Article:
Question 3: Seriously, for youngsters like me (age <25), invest in gold and silver is purely a waste of time. I can simply get 200 – 300% return from equities / properties for the same tenure of investment.

Answer 3:I think it is difficult to make a fair comparison between different asset classes as each is uniquely different from one another. Here, I would share my views from 3 different angles. They include:

Investment Objectives –

Equities & properties are to build wealth. Shareholders are entitled to future earnings as they are part-owners of a corporation. Landlords let out properties to generate rental income. Shareholders and landlords enjoy capital appreciation if the companies and the properties held have increased in value. Hence, the investment success of equities & properties are usually measured based on “cash flow” and “capital appreciation”.

Gold and silver are not to build one’s wealth. Savvy investors buy and keep precious metals as insurance policies against economic uncertainties. It is a strategy to preserve wealth against paper currencies which fall in value.

They are hard metals and not businesses that provide steady stream of regular income to people. Hence, I believe one way to measure the effectiveness of gold and silver to preserve wealth is to compare them against prices of oil. This is because oil is commonly used as an indicator to measure inflation as it is the lifeblood of today’s modernized economy.

Same Tenure of Investment –

The feedback given does not specify what ‘the same tenure of investment’ means. Is it 1 year, 3 years, or beyond 5 years? Allow me to make an assumption. If one uses “capital appreciation” to measure investment success, then, from 2012 to 2014, equities and properties have done fairly well against gold and silver. Precious metals have failed miserably based on this measure during the period and thus, look to be quite inferior against stocks and properties.

However, it is common for every investment class to experience ups and downs. It is like a pendulum. Stocks move from undervalued to becoming overvalued and back to being undervalued. So do properties. Commodities have cycles too. Even in a long-term commodity bull run, it is normal for gold, silver and oil to experience drop in prices.

Hence, it is unusual to see an investment going up by another 200 – 300% continuously after appreciating some 200 – 300%. Usually, it is increasingly difficult to buy low after some 200 – 300% increase in prices.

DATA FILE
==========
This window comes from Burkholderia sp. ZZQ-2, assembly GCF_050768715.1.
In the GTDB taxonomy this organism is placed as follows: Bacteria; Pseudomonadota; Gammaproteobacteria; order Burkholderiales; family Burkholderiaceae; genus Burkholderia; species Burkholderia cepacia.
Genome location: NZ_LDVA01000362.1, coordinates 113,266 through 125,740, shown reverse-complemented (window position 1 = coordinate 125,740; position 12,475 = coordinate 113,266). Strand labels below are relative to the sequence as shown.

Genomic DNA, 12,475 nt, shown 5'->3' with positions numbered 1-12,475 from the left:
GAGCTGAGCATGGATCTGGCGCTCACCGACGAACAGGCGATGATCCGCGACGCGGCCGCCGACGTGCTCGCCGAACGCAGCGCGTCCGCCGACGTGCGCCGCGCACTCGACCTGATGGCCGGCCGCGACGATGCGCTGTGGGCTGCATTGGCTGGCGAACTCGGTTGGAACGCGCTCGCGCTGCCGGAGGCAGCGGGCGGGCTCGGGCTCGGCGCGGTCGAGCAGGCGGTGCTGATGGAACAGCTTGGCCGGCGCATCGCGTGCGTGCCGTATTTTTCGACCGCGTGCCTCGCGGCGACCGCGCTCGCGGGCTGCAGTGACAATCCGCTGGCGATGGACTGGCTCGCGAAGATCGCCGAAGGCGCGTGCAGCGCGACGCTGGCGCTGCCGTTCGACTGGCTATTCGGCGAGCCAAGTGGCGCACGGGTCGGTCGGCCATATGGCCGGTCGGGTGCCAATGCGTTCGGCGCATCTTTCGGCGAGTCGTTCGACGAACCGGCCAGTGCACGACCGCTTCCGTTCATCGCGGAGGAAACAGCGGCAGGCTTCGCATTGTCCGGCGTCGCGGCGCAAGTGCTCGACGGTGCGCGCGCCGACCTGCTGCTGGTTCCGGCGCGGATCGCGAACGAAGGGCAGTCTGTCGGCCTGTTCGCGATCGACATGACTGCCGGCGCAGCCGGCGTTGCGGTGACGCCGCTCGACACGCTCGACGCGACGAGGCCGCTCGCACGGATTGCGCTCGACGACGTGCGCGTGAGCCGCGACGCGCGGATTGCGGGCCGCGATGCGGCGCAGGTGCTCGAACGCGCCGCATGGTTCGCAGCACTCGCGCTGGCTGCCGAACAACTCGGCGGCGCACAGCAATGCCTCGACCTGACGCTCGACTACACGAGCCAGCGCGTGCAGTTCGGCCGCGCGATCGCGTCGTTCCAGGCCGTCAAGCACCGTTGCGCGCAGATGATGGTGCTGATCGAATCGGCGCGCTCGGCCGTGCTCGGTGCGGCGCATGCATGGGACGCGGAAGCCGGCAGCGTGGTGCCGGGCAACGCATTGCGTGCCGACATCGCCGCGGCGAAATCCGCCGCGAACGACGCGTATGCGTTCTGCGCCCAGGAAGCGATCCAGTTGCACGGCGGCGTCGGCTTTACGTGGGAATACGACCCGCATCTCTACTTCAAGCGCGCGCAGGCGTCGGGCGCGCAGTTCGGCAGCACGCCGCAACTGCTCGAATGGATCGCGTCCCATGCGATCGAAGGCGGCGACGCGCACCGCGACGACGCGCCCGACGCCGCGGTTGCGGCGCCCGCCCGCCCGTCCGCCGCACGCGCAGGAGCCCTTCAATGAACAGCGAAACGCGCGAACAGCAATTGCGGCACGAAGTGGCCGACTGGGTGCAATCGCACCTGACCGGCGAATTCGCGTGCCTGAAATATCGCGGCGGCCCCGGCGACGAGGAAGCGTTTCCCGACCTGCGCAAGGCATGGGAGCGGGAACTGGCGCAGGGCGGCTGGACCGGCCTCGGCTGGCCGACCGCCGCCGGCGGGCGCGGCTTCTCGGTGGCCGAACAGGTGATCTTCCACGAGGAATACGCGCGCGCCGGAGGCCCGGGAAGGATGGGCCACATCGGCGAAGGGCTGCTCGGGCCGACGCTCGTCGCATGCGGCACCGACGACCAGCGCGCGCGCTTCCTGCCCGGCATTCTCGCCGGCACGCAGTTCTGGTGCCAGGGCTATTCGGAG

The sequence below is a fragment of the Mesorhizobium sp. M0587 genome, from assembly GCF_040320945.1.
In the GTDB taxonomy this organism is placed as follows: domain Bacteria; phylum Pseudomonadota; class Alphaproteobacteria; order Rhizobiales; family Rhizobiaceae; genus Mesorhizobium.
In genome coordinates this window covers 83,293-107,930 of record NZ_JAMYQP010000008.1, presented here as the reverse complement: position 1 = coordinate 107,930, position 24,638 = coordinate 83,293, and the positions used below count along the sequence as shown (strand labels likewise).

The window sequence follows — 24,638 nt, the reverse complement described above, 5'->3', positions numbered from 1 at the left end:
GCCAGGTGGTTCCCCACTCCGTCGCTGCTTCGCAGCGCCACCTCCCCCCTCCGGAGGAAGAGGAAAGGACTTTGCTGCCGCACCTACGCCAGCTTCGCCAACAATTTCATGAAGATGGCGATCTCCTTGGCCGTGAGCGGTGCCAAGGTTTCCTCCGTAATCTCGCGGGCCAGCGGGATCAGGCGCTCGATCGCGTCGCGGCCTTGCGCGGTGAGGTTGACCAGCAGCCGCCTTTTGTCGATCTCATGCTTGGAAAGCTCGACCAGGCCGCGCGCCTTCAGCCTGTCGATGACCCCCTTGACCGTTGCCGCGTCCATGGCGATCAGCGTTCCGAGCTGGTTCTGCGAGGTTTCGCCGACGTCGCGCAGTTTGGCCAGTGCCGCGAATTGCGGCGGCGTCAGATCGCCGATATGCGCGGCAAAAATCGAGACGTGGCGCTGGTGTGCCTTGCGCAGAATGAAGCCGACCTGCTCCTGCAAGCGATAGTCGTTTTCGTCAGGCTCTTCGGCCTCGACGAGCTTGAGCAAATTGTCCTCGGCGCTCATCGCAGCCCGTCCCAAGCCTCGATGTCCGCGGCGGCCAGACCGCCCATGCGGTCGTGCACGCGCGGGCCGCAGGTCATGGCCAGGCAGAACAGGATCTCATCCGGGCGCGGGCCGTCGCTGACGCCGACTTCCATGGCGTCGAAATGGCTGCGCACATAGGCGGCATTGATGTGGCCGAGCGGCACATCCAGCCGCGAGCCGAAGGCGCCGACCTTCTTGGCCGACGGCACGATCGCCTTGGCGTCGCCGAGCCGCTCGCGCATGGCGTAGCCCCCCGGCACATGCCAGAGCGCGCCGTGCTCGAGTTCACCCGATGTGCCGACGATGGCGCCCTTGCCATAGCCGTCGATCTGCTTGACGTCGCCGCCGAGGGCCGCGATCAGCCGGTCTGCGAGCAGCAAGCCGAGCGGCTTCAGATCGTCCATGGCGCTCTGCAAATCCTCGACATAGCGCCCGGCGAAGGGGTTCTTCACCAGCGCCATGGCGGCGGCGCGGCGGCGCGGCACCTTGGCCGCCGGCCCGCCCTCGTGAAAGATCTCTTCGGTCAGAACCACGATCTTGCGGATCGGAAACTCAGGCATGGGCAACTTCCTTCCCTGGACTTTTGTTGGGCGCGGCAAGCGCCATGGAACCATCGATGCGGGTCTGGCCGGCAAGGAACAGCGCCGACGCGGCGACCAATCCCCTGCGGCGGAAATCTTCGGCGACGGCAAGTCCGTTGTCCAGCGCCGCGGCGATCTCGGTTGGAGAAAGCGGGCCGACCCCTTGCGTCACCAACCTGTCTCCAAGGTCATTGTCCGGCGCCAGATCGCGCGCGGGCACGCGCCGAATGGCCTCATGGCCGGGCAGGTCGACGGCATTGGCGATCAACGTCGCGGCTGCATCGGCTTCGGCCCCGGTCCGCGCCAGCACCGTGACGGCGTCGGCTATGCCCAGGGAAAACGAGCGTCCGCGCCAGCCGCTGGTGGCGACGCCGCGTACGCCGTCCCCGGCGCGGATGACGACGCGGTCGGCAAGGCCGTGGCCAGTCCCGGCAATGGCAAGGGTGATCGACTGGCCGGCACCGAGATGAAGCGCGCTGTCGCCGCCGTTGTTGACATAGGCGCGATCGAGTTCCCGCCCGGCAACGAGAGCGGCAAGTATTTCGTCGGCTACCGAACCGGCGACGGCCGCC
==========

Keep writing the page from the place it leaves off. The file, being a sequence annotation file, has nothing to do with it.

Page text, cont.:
For instance, in the local scenes, I’ve discovered that share prices have been moving at quicker pace than earnings growth achieved by most public listed corporations. Market capitalization is at its record-highs. P/E Ratio is moving into the 20s with some into the 30s.

Meanwhile, gold and silver prices are now at 30% and 70% lower than its peak in 2011. This is despite maintaining solid fundamentals in the global market. Thus, as prices drop, investors who seek value sense opportunity, buy low when others chase for the flavour of the month. When things become highly priced, that is the time to think about selling in order to reap investment rewards.

Metals are Homogeneous –

This is a huge difference between metals from stocks and properties. A piece of gold is a piece of gold. You are buying gold at nearly the same price regardless whether it is a coin or bar whether it is PAMP Suisse Gold Bar, the American Gold Eagle, or the Canadian Maple Leaf.  The price is determined by its weightage and its metal content.

Obviously, equities and properties are different. Let us start with stocks. In Malaysia, there are some 800 – 900 public listed corporations that you can choose to invest in. They differ in business models, corporate structures, involving in different industries and thus, yielding different investment results. The same goes with properties. It differs in types of properties, location, size, demographics of the population surrounding the area.

Thus, it is not fair to sum up the performance of “equities” or “properties” in just a few words. Making comparisons between investment classes is not practical. In my opinion, I believe becoming an expert or gaining specific knowledge upon the investment class you are interested into is of importance.

I believe that the investment plan, philosophy and method one pursues in should be prioritised over choosing an investment product itself. After all, there are successful investors in every single investment class regardless of its market conditions.

This article is contributed by bestselling book author, Ian Tai. Want to learn more about gold and silver investment? Get Ian’s free training at Gold Silver Method.

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